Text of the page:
• Felipe Rivero, traded to Pittsburgh (along with Hearn) in 2016 for Mark Melancon. Changed his name to Felipe Vazquez, replaced Melancon as Pittsburgh’s closer and was dominant, a 2-time all-star in 2018 and 2019. However, he was arrested on child sex abuse charges at the end of the 2019 season and faces multiple felonies in multiple states. As much as I hated this trade at the time (we gave up two solid players for yet another veteran closer since our team for reasons inexplicable cannot home grow closers ourselves), I think we’re all happy to have dodged a bullet w/r/t what Rivero/Vazquez became.

Did I miss anyone?

32 Responses to 'Check-in on Traded-away Prospect Arms'

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  1. The trades with Seattle are the ones that bother me most. Taylor Guilbeau has had shoulder issues and may be back when healthy.
    Aaron Fletcher was blowing through the Nats system in 2019. He could really be something special.

    The best one by far is Johnston for Hudson. Hudson had done nothing that year to make anyone think he would be so great.
    As KW says ‘Flags Fly Forever’!

    Mark L

    14 Apr 21 at 5:02 pm

  2. Nice refresher course. I think we’ve done OK considering even most of these more painful trades helped the Nats win a World Series. But it definitely illustrates a recurring issue with our farm, which is that it’s simply not very productive.

    Homegrown players we’ve graduated off the farm and turned into useful Washington Nationals major leaguers over the past five years: Soto, Suero, Stevenson, Robles (a disappointment thus far in his career), maybe Voth and/or Fedde (ditto), end of list. Spencer Kieboom filled in decently in a backup role in 2018 but is now retired. Luis GarcΓ­a had his moments as a fill-in in 2020. Basically a homegrown superstar, a pretty solid reliever/setup man, and then some role players with questionable futures.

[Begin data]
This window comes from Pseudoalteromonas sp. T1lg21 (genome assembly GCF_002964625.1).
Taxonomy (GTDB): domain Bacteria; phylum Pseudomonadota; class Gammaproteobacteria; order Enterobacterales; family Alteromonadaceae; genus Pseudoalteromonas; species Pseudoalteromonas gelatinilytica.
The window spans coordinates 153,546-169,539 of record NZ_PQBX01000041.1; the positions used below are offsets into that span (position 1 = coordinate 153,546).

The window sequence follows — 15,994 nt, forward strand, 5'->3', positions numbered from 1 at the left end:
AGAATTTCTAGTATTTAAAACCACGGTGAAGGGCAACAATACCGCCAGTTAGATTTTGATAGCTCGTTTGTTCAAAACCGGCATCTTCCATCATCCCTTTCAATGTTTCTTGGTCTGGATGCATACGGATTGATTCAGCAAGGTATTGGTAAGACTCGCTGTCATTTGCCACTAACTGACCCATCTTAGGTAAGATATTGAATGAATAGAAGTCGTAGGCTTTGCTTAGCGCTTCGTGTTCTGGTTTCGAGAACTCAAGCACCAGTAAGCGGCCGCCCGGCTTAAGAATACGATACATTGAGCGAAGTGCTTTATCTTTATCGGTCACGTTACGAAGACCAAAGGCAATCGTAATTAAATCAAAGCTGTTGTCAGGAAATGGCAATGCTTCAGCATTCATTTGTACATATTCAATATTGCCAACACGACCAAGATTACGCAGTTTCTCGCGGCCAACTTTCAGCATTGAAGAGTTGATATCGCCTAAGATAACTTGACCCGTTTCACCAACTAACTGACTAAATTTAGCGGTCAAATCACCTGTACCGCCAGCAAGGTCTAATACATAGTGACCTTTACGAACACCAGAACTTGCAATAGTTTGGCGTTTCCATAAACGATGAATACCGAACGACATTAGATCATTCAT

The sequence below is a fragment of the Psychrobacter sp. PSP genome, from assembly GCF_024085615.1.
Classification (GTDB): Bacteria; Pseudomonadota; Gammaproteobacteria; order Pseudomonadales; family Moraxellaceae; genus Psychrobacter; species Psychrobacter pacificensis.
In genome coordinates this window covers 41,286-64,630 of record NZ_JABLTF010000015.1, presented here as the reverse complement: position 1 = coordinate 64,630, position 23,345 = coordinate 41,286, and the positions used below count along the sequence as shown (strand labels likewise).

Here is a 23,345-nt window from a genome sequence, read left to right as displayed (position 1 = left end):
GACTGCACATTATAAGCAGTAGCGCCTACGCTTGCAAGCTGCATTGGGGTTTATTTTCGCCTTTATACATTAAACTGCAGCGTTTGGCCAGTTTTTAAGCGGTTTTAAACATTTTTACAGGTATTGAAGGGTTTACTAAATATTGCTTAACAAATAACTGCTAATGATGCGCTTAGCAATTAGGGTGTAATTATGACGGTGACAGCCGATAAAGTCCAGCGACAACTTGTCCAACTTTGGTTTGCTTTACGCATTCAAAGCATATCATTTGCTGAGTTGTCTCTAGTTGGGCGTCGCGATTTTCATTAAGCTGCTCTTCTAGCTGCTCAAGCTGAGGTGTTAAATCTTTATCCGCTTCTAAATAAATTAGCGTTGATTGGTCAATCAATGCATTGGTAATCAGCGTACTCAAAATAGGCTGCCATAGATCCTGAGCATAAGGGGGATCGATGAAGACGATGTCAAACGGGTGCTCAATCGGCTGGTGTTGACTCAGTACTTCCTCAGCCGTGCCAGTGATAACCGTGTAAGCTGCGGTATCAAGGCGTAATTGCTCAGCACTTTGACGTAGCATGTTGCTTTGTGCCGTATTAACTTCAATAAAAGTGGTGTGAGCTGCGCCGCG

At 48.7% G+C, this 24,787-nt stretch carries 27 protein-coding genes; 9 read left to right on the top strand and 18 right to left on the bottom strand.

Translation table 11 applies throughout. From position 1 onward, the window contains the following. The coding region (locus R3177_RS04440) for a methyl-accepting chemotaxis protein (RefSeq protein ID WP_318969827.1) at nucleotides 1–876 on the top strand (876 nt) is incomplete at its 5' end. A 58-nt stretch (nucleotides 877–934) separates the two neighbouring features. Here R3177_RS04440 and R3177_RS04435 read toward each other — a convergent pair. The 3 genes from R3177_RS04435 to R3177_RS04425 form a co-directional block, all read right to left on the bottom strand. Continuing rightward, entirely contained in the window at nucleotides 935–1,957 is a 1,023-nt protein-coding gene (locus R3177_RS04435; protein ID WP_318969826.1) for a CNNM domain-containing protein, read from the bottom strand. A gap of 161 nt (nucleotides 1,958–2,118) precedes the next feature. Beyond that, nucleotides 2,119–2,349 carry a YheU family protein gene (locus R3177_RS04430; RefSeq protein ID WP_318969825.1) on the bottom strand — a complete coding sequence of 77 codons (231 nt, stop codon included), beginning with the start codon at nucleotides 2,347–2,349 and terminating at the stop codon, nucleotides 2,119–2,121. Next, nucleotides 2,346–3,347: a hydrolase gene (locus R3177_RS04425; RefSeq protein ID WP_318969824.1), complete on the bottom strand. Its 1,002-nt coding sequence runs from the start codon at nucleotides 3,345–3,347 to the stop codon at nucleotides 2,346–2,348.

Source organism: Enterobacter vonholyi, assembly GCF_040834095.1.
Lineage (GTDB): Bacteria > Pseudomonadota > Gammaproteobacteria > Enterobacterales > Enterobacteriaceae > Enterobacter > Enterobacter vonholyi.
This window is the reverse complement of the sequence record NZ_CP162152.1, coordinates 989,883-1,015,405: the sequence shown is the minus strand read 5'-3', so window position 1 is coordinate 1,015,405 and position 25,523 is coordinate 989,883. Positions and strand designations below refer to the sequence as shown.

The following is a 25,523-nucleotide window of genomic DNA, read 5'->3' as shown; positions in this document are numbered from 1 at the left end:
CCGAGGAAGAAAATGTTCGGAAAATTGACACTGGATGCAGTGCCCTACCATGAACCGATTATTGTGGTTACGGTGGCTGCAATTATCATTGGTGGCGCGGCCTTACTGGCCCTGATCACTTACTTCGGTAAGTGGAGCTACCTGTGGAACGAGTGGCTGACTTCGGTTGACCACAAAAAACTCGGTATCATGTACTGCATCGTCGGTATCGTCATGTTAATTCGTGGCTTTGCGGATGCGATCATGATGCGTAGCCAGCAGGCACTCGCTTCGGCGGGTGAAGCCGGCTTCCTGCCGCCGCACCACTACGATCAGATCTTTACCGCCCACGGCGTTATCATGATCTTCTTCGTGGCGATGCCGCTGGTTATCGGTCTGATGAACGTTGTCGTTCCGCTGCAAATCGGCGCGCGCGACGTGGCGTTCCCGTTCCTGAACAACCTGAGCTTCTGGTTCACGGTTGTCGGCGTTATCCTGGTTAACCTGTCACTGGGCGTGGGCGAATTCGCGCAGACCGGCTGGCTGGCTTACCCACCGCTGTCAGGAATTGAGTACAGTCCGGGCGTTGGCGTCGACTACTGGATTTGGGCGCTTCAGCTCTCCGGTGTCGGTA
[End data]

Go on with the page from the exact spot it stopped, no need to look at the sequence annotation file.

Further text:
SaoMagnifico

    14 Apr 21 at 5:30 pm

  3. Forgot about Nick Pivetta for the DC Strangler!

    MG

    14 Apr 21 at 7:51 pm

  4. So, the Pivetta trade was 2015 … 6 years ago … i cut off the analysis at 5. I almost put him in. πŸ™‚

    Todd Boss

    15 Apr 21 at 7:59 am

  5. You know Mark, the very first thought I had when I saw this post, even before I read it, was “Flags Fly Forever.” I don’t spend a lot of time re-litigating these things, although it is interesting to see Todd’s update on how these guys are doing.

    My next thought was right in line with Sao’s — we wouldn’t have to keep doing this if we could actually develop our own talent, and particularly our own relievers. Not all of these were traded for relievers, but many were. But they made the Eaton trade due to not having developed any hitters, either. If Taylor, Goodwin, Hood, et al. had panned out as quality starters, there would have been no need to trade for Eaton.

    The inability to develop relievers is even more unconscionable since the Nats spend an insane number of draft picks on pitchers. That’s not just domestic, it’s also all the Latin fire-ballers they sign, with only Lopez and J-Rod even half amounting to anything. Suero was the junk-balling tortoise to all of those wild hares, never on prospect lists, then all of a sudden in the majors and getting guys out. (I keep saying that Fuentes is the next Suero.)

    Part of the problem, as we’ve noted time and again, is the Nats’ insistence at keeping guys as starters when it’s Captain Obvious clear that they’re not going to stick as starters. They don’t truly work to develop guys as relievers. In fact, when guys have success as relievers, they even have some of them begin starting — Fuentes, Andrew Lee, Todd Pederson, et al.

    KW

    15 Apr 21 at 8:18 am